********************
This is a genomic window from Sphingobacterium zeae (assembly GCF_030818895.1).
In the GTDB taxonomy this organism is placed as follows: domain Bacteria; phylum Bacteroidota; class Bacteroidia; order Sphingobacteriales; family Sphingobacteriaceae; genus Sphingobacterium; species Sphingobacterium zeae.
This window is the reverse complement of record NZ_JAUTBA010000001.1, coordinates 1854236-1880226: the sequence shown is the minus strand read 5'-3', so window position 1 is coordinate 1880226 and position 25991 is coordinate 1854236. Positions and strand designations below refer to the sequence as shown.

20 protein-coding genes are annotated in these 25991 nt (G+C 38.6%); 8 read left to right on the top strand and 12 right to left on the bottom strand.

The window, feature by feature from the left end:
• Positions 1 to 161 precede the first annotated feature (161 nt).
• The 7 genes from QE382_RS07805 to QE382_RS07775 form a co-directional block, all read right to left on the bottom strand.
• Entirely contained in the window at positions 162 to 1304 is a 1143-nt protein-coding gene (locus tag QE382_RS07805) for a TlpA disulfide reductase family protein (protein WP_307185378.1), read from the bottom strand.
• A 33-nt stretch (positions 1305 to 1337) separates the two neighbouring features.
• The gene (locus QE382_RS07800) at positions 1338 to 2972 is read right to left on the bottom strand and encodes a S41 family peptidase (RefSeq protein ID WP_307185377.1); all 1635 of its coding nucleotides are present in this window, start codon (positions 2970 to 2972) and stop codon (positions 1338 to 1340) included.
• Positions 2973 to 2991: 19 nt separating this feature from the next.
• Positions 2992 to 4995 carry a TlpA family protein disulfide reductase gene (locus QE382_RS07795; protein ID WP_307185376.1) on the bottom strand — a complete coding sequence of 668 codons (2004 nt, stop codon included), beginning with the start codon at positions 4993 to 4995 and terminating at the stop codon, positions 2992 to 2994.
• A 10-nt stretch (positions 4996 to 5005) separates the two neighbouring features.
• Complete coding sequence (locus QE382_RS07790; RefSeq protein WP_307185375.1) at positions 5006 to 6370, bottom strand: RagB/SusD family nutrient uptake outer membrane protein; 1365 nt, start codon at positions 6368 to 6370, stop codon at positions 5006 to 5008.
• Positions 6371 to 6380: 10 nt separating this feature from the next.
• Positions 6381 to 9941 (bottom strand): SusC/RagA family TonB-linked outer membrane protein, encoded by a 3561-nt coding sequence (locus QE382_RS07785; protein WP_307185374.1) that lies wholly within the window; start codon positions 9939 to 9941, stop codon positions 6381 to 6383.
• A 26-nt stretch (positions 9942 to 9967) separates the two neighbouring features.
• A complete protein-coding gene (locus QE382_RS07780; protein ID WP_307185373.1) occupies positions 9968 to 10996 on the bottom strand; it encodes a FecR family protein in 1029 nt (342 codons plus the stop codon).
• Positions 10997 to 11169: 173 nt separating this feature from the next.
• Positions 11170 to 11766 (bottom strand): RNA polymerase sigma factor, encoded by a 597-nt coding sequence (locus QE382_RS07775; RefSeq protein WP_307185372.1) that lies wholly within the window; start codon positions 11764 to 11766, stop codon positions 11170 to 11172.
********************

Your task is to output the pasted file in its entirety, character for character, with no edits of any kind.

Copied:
This is a genomic window from Sphingobacterium zeae (assembly GCF_030818895.1).
In the GTDB taxonomy this organism is placed as follows: domain Bacteria; phylum Bacteroidota; class Bacteroidia; order Sphingobacteriales; family Sphingobacteriaceae; genus Sphingobacterium; species Sphingobacterium zeae.
This window is the reverse complement of record NZ_JAUTBA010000001.1, coordinates 1854236-1880226: the sequence shown is the minus strand read 5'-3', so window position 1 is coordinate 1880226 and position 25991 is coordinate 1854236. Positions and strand designations below refer to the sequence as shown.

20 protein-coding genes are annotated in these 25991 nt (G+C 38.6%); 8 read left to right on the top strand and 12 right to left on the bottom strand.

The window, feature by feature from the left end:
• Positions 1 to 161 precede the first annotated feature (161 nt).
• The 7 genes from QE382_RS07805 to QE382_RS07775 form a co-directional block, all read right to left on the bottom strand.
• Entirely contained in the window at positions 162 to 1304 is a 1143-nt protein-coding gene (locus tag QE382_RS07805) for a TlpA disulfide reductase family protein (protein WP_307185378.1), read from the bottom strand.
• A 33-nt stretch (positions 1305 to 1337) separates the two neighbouring features.
• The gene (locus QE382_RS07800) at positions 1338 to 2972 is read right to left on the bottom strand and encodes a S41 family peptidase (RefSeq protein ID WP_307185377.1); all 1635 of its coding nucleotides are present in this window, start codon (positions 2970 to 2972) and stop codon (positions 1338 to 1340) included.
• Positions 2973 to 2991: 19 nt separating this feature from the next.
• Positions 2992 to 4995 carry a TlpA family protein disulfide reductase gene (locus QE382_RS07795; protein ID WP_307185376.1) on the bottom strand — a complete coding sequence of 668 codons (2004 nt, stop codon included), beginning with the start codon at positions 4993 to 4995 and terminating at the stop codon, positions 2992 to 2994.
• A 10-nt stretch (positions 4996 to 5005) separates the two neighbouring features.
• Complete coding sequence (locus QE382_RS07790; RefSeq protein WP_307185375.1) at positions 5006 to 6370, bottom strand: RagB/SusD family nutrient uptake outer membrane protein; 1365 nt, start codon at positions 6368 to 6370, stop codon at positions 5006 to 5008.
• Positions 6371 to 6380: 10 nt separating this feature from the next.
• Positions 6381 to 9941 (bottom strand): SusC/RagA family TonB-linked outer membrane protein, encoded by a 3561-nt coding sequence (locus QE382_RS07785; protein WP_307185374.1) that lies wholly within the window; start codon positions 9939 to 9941, stop codon positions 6381 to 6383.
• A 26-nt stretch (positions 9942 to 9967) separates the two neighbouring features.
• A complete protein-coding gene (locus QE382_RS07780; protein ID WP_307185373.1) occupies positions 9968 to 10996 on the bottom strand; it encodes a FecR family protein in 1029 nt (342 codons plus the stop codon).
• Positions 10997 to 11169: 173 nt separating this feature from the next.
• Positions 11170 to 11766 (bottom strand): RNA polymerase sigma factor, encoded by a 597-nt coding sequence (locus QE382_RS07775; RefSeq protein WP_307185372.1) that lies wholly within the window; start codon positions 11764 to 11766, stop codon positions 11170 to 11172.